On Amendment No. 39, I can give the noble Earl positive news indeed. I assure him that work is already in hand which will achieve what the amendment seeks; that is, transparency. We are entirely at one with the noble Earl on that. Against the background which has made the Bill necessary, we have been concerned to improve the entire process of informing and involving families in what happens after bereavement. I am sure that the noble Earl knows the guidance we have put out in Families and Post Mortems. The Home Office is, indeed, in the process of revising the coroner's rules to tighten up the existing procedures. I hear what Members of the Committee have said about the fact that we have not had them before us. However, I understand that those rules will make it clear that the coroner must discuss with pathologists how long the tissue will need to be retained; will notify next-of-kin of any retention of organs or tissue for his specific purposes, that is, the investigation of the cause and circumstances of the death or identification of the deceased; tell the next-of-kin what options are available for what should happen subsequently to the material; and pass on to the pathologist dealing with the matter any wishes in that regard which the next-of-kin may have expressed.
As I have said, since the report that revealed the shoddy and dreadful practice which made the Bill necessary, much has been done in the past year to build on good practice to improve support for families following bereavement. There is an overwhelming need for these issues to be handled as sensitively as possible. The relatives will be kept informed of the position and have the opportunity to make any necessary funeral arrangements.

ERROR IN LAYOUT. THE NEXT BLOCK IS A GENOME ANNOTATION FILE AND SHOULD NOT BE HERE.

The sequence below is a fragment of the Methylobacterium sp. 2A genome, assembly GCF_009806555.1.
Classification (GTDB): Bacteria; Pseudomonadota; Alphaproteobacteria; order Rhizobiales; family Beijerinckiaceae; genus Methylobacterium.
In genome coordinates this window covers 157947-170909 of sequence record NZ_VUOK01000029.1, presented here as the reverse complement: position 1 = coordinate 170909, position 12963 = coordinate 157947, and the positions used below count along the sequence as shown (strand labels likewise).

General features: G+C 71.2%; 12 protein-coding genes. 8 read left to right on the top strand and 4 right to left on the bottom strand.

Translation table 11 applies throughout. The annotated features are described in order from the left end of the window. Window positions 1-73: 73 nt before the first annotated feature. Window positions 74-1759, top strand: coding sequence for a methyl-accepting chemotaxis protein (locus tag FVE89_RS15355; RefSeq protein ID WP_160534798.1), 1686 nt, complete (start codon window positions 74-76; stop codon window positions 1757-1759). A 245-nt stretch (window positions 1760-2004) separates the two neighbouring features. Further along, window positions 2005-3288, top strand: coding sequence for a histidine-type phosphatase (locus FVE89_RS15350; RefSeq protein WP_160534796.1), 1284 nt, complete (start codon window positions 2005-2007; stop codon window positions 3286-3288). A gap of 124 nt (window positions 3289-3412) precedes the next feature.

These matters are of particular interest to the Royal College of Pathologists. I understand that the Home Office has undertaken to consult with the Royal College of Pathologists on the revised rules before they are made. A draft is expected to be available by the end of the month. I hope the Committee will see that as
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good news and that those who expressed concern will welcome that progress. The intention is for the new rules to be made by the end of the year.
With regard to Amendment No. 37, tabled by the noble Baroness, Lady Finlay, the intention is precisely to give the coroner the kind of powers that I have just said he does not have, which we think he should. He may not order retention beyond what is needed to fulfil his duty to investigate the cause and circumstances of death. The coroners' rules will elaborate on the detail of how that will be communicated and families enabled to take charge once the coroners' work is completed.
The amendment would cut across the most important element of this Bill; namely, the consent of the family must determine what happens to the tissue or organs no longer required for a coroner's purposes. To extend coroners' purposes in this manner could be seen as a backdoor way of reopening more organ retention scandals. So we do not agree that the retention of any tissues or organs should be retained in perpetuity under the coroner's authority.
The Human Tissue Bill makes the consent of the family the fundamental determinant of retention of tissue, except, as I have said, where retention is required by the coroner for his legitimate purposes. Families will be able to give their consent, if they choose to do so, for the retention and use of organs and tissue for purposes, including medical research. We know that in the vast majority of cases they will agree to that. But to authorise retention where there is no further coroner's or criminal justice interest against the wishes or without the knowledge of the family would be unthinkable.